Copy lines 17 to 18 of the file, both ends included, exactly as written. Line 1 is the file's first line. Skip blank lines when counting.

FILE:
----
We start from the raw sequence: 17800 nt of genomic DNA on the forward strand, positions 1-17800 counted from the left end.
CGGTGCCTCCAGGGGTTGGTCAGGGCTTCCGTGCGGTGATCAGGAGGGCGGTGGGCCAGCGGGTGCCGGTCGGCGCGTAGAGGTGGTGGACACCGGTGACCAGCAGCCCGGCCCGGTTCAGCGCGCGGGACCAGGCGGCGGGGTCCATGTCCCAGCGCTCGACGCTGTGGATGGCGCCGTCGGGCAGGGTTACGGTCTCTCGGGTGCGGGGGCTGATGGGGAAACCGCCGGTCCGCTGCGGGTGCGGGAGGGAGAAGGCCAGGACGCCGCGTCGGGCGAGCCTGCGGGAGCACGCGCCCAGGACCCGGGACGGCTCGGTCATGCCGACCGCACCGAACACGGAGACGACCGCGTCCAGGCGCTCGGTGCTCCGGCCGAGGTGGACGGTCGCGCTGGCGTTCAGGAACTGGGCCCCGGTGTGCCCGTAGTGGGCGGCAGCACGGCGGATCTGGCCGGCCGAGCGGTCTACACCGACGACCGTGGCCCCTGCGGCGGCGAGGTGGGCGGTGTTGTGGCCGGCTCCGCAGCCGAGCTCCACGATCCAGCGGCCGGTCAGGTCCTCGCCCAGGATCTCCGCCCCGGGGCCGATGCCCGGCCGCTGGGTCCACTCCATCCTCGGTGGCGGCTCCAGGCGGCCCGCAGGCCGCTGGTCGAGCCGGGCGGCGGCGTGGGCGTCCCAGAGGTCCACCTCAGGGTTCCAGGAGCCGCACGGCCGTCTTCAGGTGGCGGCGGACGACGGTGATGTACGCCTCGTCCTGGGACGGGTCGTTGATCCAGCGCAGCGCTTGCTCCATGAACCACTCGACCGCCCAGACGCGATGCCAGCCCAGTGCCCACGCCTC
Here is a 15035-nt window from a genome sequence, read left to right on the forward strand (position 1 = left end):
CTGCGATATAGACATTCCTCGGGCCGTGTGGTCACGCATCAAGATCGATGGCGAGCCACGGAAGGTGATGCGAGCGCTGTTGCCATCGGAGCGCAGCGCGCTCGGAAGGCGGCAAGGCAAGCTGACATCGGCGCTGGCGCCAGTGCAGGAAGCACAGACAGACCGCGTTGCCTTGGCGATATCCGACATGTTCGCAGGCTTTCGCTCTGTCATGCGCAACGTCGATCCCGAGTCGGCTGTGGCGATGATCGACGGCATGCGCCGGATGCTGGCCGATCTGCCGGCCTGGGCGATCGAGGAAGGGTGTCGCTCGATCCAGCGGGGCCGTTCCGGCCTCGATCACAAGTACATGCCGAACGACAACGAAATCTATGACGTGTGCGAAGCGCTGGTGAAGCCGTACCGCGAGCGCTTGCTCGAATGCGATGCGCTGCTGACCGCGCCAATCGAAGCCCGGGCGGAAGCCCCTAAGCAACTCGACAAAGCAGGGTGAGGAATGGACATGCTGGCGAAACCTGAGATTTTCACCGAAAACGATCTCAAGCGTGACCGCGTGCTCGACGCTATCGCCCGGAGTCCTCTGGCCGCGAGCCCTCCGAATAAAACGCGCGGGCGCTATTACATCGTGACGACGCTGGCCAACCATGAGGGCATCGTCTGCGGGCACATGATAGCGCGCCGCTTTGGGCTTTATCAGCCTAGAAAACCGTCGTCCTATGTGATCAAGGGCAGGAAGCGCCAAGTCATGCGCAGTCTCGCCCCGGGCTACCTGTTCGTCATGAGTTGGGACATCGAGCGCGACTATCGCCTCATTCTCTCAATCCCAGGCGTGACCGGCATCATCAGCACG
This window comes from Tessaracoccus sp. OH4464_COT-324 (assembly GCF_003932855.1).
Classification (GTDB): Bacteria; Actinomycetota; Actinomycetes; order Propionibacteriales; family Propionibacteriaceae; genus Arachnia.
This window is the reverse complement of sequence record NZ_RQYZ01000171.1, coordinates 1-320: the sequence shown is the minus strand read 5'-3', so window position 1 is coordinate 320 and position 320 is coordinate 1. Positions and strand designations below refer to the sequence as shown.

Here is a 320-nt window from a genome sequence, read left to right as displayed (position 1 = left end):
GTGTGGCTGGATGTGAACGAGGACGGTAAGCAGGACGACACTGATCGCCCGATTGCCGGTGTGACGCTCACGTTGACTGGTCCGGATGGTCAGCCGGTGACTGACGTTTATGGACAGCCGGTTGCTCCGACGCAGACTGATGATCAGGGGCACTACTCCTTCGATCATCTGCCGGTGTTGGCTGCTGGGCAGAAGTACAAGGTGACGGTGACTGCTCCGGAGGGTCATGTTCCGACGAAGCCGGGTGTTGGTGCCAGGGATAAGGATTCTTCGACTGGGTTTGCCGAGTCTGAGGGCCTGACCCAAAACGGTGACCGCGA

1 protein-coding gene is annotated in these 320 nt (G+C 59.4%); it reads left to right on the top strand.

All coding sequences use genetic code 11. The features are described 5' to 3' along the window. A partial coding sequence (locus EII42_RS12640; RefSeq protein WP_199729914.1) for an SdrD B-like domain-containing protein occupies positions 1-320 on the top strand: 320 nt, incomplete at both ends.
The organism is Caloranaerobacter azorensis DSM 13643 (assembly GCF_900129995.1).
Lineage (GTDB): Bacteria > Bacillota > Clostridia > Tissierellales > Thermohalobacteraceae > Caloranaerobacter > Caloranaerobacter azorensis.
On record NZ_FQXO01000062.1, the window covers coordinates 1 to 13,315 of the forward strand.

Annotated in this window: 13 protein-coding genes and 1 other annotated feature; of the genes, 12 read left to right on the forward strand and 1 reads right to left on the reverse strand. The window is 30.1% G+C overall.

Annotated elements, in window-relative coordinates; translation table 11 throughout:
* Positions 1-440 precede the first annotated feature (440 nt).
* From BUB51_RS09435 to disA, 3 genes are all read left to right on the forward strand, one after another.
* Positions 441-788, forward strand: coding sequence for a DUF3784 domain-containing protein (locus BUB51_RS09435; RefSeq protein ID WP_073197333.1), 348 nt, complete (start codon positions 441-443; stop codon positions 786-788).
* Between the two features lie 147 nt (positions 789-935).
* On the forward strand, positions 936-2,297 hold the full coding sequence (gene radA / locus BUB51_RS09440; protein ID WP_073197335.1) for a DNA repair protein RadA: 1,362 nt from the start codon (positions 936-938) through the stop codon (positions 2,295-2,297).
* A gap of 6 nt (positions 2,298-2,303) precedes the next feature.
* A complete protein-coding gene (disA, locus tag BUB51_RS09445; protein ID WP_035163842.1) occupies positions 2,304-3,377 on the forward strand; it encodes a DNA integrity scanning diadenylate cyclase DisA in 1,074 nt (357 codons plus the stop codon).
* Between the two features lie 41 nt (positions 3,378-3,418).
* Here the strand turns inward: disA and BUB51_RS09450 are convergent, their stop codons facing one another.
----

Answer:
* Positions 1-440 precede the first annotated feature (440 nt).
* From BUB51_RS09435 to disA, 3 genes are all read left to right on the forward strand, one after another.